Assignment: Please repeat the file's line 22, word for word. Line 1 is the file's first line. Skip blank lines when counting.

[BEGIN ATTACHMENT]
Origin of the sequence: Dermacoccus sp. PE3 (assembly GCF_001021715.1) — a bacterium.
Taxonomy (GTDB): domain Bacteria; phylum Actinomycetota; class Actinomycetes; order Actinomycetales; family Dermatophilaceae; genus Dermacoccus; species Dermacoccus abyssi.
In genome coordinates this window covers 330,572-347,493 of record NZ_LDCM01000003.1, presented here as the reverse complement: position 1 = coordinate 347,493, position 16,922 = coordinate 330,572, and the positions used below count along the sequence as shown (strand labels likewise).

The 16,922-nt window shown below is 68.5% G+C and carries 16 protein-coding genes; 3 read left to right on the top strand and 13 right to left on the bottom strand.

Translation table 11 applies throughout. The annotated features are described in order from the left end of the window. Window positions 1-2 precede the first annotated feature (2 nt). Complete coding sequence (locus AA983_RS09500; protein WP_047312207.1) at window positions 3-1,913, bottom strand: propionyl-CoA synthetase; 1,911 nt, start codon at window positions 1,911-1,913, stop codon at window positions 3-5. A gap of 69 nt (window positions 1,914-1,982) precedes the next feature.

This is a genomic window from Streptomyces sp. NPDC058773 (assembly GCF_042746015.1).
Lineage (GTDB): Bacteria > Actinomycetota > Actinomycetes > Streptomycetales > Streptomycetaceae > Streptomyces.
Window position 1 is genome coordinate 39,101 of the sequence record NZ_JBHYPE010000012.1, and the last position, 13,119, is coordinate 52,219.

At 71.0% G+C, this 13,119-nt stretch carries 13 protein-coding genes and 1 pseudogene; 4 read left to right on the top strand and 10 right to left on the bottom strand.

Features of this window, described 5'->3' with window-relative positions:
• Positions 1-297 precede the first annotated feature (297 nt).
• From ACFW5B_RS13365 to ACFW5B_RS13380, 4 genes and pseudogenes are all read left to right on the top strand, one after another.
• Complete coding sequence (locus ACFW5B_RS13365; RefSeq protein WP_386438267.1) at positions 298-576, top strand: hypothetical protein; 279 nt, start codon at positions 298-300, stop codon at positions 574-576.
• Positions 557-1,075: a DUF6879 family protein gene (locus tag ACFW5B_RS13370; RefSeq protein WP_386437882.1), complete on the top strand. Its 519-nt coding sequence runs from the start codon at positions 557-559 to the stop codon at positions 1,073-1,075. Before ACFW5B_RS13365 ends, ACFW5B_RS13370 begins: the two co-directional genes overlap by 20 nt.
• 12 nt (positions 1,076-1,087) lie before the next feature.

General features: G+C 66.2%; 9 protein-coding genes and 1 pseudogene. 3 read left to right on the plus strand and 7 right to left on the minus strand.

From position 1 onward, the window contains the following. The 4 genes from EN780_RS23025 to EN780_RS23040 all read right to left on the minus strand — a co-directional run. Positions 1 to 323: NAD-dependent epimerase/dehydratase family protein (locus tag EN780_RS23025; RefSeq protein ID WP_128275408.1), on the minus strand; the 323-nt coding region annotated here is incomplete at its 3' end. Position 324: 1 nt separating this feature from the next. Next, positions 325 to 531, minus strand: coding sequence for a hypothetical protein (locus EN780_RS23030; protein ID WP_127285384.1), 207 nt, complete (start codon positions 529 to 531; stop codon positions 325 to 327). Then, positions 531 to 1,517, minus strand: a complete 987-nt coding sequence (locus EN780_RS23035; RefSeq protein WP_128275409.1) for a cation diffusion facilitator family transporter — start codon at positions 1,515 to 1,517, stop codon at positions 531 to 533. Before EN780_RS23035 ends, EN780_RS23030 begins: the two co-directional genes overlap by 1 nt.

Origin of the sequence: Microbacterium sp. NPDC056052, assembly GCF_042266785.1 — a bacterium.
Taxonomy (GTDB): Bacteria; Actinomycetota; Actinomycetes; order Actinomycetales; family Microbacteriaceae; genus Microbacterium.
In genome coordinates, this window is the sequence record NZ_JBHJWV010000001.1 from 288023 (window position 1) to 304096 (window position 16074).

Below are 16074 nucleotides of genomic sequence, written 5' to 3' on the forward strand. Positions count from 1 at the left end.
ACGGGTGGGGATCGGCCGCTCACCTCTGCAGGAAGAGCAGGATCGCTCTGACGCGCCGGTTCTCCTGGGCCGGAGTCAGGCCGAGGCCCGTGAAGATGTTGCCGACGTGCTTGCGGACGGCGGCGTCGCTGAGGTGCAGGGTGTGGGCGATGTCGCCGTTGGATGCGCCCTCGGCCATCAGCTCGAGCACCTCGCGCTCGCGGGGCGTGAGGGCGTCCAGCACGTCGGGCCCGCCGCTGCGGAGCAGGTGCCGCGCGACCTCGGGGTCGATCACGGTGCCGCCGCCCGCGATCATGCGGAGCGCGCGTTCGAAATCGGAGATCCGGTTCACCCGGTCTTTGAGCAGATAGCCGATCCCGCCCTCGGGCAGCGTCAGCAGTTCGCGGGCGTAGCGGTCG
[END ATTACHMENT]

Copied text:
ACGGGTGGGGATCGGCCGCTCACCTCTGCAGGAAGAGCAGGATCGCTCTGACGCGCCGGTTCTCCTGGGCCGGAGTCAGGCCGAGGCCCGTGAAGATGTTGCCGACGTGCTTGCGGACGGCGGCGTCGCTGAGGTGCAGGGTGTGGGCGATGTCGCCGTTGGATGCGCCCTCGGCCATCAGCTCGAGCACCTCGCGCTCGCGGGGCGTGAGGGCGTCCAGCACGTCGGGCCCGCCGCTGCGGAGCAGGTGCCGCGCGACCTCGGGGTCGATCACGGTGCCGCCGCCCGCGATCATGCGGAGCGCGCGTTCGAAATCGGAGATCCGGTTCACCCGGTCTTTGAGCAGATAGCCGATCCCGCCCTCGGGCAGCGTCAGCAGTTCGCGGGCGTAGCGGTCG